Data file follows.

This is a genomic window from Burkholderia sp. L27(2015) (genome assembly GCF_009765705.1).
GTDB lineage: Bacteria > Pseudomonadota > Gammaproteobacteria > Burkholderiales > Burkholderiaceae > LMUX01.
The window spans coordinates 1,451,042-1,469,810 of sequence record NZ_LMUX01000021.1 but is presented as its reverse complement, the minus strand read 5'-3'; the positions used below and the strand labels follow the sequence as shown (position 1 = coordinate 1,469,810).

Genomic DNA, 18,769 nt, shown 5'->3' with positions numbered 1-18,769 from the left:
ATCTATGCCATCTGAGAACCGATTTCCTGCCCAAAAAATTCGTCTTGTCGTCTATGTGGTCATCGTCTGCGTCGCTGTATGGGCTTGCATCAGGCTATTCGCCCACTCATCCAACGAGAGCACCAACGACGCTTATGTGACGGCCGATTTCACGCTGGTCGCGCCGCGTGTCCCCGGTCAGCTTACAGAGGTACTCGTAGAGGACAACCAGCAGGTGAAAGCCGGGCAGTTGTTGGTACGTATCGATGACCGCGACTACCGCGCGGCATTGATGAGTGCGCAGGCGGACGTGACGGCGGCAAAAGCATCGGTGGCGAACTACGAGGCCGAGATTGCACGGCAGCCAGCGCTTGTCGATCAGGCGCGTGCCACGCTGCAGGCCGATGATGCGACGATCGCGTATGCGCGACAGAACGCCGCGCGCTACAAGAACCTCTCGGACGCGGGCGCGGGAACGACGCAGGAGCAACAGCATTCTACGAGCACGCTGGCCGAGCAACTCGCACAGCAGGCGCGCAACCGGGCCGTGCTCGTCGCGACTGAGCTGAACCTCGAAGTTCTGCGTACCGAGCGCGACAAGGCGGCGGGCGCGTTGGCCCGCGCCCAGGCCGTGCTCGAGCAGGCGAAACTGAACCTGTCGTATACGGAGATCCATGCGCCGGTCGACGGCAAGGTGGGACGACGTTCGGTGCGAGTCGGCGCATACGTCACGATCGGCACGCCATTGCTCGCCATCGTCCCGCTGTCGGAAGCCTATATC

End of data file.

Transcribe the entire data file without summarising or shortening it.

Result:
This is a genomic window from Burkholderia sp. L27(2015) (genome assembly GCF_009765705.1).
GTDB lineage: Bacteria > Pseudomonadota > Gammaproteobacteria > Burkholderiales > Burkholderiaceae > LMUX01.
The window spans coordinates 1,451,042-1,469,810 of sequence record NZ_LMUX01000021.1 but is presented as its reverse complement, the minus strand read 5'-3'; the positions used below and the strand labels follow the sequence as shown (position 1 = coordinate 1,469,810).

Genomic DNA, 18,769 nt, shown 5'->3' with positions numbered 1-18,769 from the left:
ATCTATGCCATCTGAGAACCGATTTCCTGCCCAAAAAATTCGTCTTGTCGTCTATGTGGTCATCGTCTGCGTCGCTGTATGGGCTTGCATCAGGCTATTCGCCCACTCATCCAACGAGAGCACCAACGACGCTTATGTGACGGCCGATTTCACGCTGGTCGCGCCGCGTGTCCCCGGTCAGCTTACAGAGGTACTCGTAGAGGACAACCAGCAGGTGAAAGCCGGGCAGTTGTTGGTACGTATCGATGACCGCGACTACCGCGCGGCATTGATGAGTGCGCAGGCGGACGTGACGGCGGCAAAAGCATCGGTGGCGAACTACGAGGCCGAGATTGCACGGCAGCCAGCGCTTGTCGATCAGGCGCGTGCCACGCTGCAGGCCGATGATGCGACGATCGCGTATGCGCGACAGAACGCCGCGCGCTACAAGAACCTCTCGGACGCGGGCGCGGGAACGACGCAGGAGCAACAGCATTCTACGAGCACGCTGGCCGAGCAACTCGCACAGCAGGCGCGCAACCGGGCCGTGCTCGTCGCGACTGAGCTGAACCTCGAAGTTCTGCGTACCGAGCGCGACAAGGCGGCGGGCGCGTTGGCCCGCGCCCAGGCCGTGCTCGAGCAGGCGAAACTGAACCTGTCGTATACGGAGATCCATGCGCCGGTCGACGGCAAGGTGGGACGACGTTCGGTGCGAGTCGGCGCATACGTCACGATCGGCACGCCATTGCTCGCCATCGTCCCGCTGTCGGAAGCCTATATC